One Direction: This Is Us
- Graeme Virtue
- 29 August 2013
Harry Styles' hyperventilating fans emerge as the truly special effects in Morgan Spurlock's pop doc
Behind Harry Styles, there are a lot of harried stylists. You actually get to see some of them in this Simon Cowell-produced monument to the astonishing first chapter of the One Direction story. It’s a work-for-hire gig for extrovert documentary-maker Morgan Spurlock, although he remains mute and off-camera throughout, perhaps aware of how distractingly decrepit he might look compared to his pin-up subjects.
After recapping 1D’s fortuitous genesis on the X Factor in 2010 – presumably for the benefit of any dads dragged along to the cinema – Spurlock follows the ten-legged swoon machine on a gigantic world tour, shadowing them from airports to utilitarian megadome venues and then back to airports again. There are contributions from 1D’s bemused parents and an unexpected cameo by Martin Scorsese.
The young stars generally come off as affable and level-headed considering their unprecedented success, although character traits begin to emerge amid the gang larks. Niall is prone to rhetorical self-analysis, Zayn remains guarded, Liam clowns about and Harry breezes through the entire thing without damaging his popular image as 'the sexy one'. Louis is nice enough, but gets upstaged by his nan. The on-the-road story is interspliced with bountiful – some might say endless – footage of the band in full flight at a showcase O2 gig, a performance shot with technical verve and enlivened by some clever 3D visuals.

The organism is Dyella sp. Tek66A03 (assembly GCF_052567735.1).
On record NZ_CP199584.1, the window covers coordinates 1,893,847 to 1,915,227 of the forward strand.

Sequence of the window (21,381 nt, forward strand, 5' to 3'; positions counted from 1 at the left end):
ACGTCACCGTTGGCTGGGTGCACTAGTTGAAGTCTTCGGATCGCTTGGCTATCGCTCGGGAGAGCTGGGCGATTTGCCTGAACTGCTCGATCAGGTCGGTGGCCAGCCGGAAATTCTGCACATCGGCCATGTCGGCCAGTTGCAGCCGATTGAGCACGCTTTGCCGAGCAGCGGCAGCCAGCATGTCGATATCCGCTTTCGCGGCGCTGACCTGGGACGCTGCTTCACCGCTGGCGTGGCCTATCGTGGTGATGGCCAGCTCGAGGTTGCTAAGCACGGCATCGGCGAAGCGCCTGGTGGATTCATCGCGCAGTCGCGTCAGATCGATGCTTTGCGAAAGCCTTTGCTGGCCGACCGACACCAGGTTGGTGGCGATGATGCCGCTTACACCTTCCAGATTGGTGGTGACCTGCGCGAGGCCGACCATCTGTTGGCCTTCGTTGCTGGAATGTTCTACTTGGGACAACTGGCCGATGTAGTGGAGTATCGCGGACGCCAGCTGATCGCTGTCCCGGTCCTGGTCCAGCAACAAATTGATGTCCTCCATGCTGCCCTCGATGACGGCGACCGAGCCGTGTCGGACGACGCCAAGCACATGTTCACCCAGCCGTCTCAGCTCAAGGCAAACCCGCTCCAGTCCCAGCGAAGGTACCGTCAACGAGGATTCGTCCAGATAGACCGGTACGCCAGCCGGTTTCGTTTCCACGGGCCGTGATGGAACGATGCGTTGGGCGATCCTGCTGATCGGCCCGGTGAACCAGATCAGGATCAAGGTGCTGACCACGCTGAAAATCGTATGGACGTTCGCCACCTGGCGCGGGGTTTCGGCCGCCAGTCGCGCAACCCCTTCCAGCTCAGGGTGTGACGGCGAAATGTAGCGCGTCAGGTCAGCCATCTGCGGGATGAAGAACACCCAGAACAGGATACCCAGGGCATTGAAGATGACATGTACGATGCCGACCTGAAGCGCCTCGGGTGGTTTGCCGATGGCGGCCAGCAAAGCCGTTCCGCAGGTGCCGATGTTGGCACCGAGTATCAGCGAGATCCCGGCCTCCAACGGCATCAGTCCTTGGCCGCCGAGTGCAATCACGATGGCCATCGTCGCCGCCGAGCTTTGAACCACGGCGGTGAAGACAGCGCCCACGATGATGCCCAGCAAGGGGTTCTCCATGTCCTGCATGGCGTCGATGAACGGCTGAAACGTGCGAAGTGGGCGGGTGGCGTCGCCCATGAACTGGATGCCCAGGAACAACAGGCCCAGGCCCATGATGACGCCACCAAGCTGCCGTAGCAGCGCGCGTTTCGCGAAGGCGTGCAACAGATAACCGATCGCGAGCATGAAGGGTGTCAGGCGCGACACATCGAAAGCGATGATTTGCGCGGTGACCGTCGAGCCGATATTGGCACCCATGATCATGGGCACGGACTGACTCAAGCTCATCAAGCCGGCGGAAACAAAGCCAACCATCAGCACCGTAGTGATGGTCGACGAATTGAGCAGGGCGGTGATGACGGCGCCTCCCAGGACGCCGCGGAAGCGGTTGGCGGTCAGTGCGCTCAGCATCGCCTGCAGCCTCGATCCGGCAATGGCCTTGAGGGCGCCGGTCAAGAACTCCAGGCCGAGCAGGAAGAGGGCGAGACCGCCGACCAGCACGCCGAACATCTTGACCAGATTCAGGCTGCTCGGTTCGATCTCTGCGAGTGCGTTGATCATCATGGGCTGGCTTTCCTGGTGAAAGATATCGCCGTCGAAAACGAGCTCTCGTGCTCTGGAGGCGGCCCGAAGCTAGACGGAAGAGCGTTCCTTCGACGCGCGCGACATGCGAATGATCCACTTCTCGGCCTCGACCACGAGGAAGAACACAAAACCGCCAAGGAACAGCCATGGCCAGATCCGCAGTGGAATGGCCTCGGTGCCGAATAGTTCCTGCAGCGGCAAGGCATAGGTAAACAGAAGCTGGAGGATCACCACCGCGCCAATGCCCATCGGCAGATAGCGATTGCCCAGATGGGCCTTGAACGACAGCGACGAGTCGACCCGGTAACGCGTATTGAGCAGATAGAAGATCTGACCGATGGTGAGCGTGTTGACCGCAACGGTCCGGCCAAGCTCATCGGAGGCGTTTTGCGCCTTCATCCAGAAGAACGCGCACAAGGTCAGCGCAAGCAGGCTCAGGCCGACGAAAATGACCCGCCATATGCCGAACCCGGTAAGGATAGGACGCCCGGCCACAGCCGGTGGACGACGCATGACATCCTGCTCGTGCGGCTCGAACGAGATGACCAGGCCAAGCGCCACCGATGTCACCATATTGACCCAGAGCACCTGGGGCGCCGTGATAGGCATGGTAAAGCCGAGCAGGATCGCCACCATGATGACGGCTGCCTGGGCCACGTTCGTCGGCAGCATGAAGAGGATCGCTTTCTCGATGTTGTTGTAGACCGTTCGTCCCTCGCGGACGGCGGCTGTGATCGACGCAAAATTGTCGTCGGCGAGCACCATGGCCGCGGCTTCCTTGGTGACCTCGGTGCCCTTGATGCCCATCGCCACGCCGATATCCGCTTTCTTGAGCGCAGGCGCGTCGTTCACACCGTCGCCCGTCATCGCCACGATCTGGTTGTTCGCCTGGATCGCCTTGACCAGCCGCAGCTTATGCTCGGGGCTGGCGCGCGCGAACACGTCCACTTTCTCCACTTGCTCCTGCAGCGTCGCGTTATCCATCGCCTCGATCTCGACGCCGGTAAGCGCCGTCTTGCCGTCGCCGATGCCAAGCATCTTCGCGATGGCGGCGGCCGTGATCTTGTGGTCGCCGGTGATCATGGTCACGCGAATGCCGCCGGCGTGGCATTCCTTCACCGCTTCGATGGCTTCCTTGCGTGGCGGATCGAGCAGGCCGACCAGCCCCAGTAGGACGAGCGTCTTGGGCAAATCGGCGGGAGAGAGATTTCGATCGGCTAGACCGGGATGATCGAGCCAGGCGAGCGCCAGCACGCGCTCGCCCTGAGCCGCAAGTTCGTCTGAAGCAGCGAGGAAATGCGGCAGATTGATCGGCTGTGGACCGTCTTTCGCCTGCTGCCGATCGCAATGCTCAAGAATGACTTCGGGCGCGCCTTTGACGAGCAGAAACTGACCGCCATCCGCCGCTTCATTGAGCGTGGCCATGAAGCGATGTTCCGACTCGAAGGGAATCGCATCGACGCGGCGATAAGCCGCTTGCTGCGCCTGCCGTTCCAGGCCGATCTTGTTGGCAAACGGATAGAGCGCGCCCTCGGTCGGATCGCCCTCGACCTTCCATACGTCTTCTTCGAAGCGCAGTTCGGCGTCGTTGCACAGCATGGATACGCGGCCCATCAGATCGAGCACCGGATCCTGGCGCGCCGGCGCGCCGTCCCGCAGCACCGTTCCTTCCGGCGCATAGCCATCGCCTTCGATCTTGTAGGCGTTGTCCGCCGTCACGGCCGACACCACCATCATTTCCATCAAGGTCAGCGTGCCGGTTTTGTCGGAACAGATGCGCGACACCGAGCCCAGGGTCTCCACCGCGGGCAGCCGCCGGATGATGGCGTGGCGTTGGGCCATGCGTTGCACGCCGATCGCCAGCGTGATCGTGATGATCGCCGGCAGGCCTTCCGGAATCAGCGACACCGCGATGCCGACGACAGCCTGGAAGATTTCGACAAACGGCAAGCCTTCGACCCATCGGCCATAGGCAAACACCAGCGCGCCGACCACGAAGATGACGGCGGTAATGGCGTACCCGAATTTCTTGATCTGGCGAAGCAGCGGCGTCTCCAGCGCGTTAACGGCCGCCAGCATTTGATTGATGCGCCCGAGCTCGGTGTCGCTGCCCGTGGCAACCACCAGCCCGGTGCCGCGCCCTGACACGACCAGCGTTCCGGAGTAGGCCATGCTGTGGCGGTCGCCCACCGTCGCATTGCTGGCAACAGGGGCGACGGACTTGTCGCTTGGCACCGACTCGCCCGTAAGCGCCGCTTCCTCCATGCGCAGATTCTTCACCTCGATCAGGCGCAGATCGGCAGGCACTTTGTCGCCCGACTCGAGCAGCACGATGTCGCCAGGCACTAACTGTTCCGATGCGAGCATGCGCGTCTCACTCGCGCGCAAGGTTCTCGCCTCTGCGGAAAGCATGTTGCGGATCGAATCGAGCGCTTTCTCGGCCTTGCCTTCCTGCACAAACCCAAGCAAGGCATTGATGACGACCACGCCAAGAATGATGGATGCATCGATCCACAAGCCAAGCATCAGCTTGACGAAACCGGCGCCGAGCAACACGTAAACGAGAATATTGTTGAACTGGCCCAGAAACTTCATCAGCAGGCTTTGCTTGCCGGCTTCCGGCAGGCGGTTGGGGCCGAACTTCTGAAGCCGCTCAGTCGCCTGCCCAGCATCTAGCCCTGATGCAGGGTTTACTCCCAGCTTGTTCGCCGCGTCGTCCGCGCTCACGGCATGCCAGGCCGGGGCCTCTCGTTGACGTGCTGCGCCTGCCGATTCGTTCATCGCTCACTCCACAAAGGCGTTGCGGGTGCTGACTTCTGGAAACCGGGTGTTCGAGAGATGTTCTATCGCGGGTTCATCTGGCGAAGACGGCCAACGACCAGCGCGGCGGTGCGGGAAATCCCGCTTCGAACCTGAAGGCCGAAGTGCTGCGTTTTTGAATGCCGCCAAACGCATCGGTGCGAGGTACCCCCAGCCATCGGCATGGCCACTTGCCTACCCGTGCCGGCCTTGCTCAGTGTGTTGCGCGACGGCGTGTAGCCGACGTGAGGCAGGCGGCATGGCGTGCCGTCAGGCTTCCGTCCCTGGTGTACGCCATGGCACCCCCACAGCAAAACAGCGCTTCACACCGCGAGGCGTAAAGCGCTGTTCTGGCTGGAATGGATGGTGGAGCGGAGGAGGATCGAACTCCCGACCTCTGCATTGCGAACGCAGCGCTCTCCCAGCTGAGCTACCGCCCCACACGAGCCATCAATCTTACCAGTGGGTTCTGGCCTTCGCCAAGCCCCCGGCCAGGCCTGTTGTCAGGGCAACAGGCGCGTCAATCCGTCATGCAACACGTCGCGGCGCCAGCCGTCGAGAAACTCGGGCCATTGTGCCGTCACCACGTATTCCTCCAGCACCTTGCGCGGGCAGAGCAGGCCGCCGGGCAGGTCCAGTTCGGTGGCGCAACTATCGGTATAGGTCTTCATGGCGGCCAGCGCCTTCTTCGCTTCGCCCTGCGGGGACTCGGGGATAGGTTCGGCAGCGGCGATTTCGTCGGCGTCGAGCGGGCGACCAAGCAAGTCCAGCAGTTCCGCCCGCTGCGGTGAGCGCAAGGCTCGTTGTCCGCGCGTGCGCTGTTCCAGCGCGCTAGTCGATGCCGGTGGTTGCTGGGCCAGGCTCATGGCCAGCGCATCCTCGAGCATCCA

The real special effects, though, are the hyperventilating acolytes. You can manufacture bands, but you can’t manufacture fans, and This Is Us acknowledges and celebrates their role in creating the global 1D phenomenon, an anthropological angle that elevates the film slightly above the level of ephemeral merchandise. A credits reel comprised of goofier footage in the vein of Bo’ Selecta! suggests Spurlock may even have road-tested some other approaches, perhaps before having his course corrected toward the one true direction: Cowell’s own.
General release from Fri 29 Aug.